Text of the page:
In the midst of all of this, a guy named Baruch Herzfeld has risen: he’s bombastic (he calls himself “the new rebbe of Williamsburg”) and has a bike shop called Traif Bike Gesheft. He’s taking lots of interviews and, besides refurbishing and selling used bikes, he loans bicycles to Satmars for free and offers classes. He (at least appears to) understand what’s causing the rift (“The rabbis want to keep them  separated because they want to preserve  their traditions, and they’re  worried that if people are exposed to a  different tradition then they’re  going to lose a tradition of the past”) and serves as a sort of ambassador to both groups, creating a friendly meeting spot where Jews and hipsters can talk chassis without flashing their butt cheeks.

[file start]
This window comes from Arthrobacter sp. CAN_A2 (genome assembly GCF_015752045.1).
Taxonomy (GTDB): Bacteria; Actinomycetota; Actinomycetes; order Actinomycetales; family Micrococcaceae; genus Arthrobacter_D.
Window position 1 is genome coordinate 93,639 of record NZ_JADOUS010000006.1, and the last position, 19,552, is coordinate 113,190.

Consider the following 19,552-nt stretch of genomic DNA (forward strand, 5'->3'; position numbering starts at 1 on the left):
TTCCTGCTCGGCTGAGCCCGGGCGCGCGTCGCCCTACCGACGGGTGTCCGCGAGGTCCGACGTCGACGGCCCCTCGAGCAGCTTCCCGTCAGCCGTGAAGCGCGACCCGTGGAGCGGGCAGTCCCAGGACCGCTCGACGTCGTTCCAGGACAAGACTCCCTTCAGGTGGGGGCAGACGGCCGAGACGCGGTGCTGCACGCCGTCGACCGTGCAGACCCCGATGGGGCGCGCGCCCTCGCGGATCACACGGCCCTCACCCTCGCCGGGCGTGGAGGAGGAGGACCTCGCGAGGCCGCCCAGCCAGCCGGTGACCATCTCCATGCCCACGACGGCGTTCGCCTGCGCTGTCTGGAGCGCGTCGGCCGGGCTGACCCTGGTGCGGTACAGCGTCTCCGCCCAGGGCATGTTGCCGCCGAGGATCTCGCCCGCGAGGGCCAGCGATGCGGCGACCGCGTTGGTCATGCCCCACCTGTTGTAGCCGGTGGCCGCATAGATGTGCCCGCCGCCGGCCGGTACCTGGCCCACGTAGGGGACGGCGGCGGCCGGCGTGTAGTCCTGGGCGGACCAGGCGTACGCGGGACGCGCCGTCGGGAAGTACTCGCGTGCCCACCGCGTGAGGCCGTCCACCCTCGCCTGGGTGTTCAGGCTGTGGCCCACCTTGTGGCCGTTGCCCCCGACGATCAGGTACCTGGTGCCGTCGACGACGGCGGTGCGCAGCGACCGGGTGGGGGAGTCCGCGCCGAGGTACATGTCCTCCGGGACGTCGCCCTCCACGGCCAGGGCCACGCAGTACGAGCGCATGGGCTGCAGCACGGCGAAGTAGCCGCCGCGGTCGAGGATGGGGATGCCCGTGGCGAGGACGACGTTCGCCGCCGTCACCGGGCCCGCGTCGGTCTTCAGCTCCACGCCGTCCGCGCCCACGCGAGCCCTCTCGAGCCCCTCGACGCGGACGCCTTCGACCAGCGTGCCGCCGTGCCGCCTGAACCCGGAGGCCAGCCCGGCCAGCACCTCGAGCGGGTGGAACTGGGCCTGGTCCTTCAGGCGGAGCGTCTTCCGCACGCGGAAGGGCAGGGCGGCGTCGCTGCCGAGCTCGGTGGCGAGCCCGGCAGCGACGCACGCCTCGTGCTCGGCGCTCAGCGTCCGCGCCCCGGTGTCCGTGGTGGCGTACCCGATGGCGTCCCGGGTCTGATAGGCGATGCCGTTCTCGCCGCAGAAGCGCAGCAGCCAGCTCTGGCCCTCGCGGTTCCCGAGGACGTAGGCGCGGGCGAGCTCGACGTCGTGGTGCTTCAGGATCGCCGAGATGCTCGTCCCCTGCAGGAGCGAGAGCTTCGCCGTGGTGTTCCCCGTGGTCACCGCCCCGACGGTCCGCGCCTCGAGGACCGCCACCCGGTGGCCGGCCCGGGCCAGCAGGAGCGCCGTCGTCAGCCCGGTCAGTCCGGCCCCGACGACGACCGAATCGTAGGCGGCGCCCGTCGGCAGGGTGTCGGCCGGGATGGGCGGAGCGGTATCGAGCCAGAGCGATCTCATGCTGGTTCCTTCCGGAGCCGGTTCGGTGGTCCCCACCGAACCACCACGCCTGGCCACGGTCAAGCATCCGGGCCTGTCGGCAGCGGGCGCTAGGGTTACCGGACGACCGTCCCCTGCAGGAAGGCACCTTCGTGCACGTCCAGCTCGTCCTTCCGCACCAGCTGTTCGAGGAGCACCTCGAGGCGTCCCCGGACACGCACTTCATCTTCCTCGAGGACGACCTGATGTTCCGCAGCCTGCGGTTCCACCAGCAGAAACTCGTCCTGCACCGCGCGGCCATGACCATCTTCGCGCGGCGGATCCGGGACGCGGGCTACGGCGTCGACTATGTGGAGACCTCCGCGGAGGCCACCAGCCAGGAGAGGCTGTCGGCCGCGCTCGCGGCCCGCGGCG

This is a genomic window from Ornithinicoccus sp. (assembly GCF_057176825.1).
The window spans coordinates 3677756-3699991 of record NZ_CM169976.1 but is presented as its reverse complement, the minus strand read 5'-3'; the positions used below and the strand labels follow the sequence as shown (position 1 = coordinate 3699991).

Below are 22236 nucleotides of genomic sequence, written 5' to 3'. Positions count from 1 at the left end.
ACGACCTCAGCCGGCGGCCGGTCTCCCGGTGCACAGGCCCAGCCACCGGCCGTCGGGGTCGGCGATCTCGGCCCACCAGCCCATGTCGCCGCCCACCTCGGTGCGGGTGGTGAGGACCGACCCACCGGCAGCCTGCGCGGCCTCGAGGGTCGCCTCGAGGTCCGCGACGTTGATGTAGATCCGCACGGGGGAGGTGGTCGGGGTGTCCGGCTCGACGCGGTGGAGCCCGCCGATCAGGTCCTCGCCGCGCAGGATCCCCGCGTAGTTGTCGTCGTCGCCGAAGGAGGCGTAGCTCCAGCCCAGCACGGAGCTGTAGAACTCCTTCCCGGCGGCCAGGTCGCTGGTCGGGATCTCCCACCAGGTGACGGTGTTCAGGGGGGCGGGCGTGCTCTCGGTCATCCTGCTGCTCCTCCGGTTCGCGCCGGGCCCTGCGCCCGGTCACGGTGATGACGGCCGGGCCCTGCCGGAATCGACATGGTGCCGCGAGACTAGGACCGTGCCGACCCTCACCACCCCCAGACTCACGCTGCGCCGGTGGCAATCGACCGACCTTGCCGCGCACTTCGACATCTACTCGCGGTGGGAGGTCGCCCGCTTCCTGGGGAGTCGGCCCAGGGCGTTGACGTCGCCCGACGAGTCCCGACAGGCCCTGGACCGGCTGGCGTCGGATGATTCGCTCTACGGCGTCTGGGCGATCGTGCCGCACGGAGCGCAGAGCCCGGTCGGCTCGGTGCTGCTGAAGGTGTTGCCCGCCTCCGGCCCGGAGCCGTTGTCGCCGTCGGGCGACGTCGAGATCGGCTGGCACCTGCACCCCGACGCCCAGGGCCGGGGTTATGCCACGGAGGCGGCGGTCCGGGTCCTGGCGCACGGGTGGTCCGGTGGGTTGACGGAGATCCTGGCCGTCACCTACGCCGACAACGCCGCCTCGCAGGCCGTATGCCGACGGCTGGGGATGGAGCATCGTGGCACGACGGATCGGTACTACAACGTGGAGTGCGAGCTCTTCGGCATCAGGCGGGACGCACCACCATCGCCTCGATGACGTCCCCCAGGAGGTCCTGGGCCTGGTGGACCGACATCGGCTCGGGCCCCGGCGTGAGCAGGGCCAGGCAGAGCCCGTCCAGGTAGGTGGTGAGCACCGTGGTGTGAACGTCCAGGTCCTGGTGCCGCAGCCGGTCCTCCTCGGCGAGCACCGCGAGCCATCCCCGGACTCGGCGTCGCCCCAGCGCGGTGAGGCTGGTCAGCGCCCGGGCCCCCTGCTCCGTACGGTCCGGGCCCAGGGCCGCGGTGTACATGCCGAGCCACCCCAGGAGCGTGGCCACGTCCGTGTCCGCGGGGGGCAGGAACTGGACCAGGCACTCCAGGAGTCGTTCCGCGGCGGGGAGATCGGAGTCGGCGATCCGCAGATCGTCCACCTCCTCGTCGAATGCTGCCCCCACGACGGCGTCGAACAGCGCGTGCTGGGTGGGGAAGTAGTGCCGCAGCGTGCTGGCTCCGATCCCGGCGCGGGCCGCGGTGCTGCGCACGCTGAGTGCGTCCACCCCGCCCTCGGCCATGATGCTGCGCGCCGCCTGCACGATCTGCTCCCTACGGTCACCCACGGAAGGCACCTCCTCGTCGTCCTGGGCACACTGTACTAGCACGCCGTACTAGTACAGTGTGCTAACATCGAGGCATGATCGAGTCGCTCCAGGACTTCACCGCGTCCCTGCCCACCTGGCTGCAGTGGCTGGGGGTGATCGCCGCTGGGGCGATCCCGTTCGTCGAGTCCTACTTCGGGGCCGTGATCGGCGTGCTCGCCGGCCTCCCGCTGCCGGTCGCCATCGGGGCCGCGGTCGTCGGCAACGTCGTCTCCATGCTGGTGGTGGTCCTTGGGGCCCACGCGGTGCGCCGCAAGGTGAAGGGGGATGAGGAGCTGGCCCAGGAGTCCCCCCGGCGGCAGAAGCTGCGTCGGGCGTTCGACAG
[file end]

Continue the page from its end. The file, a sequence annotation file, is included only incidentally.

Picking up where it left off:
It’s surprising to me that nobody else thought of this; or maybe I mean “this” too specifically (an inter-culture bike shop is specific). Maybe “this” is just an acknowledgment of respect that Baruch was able to convey because he understands both sides of the argument (Gawker has a quote from him from last year comparing the Satmar’s reception of the hipsters to the racism in Howard Beach; at the same time, he’s modern Orthodox and one would imagine holds some of the beliefs and reverence for tradition that the Satmars are trying to preserve). When your lifestyle is criticized, the least helpful reaction is to assert yourself IN BIG CAPITAL LETTERS. Even if you’re right. Even if you’re just trying to eliminate exhaust fumes from everyone’s air. Admitting that the complaints of your opponents are valid and then trying to find a way to conflate your way of living with theirs, a peaceful co-existence, a compromise — is this not an obvious, adult way of handling your beef?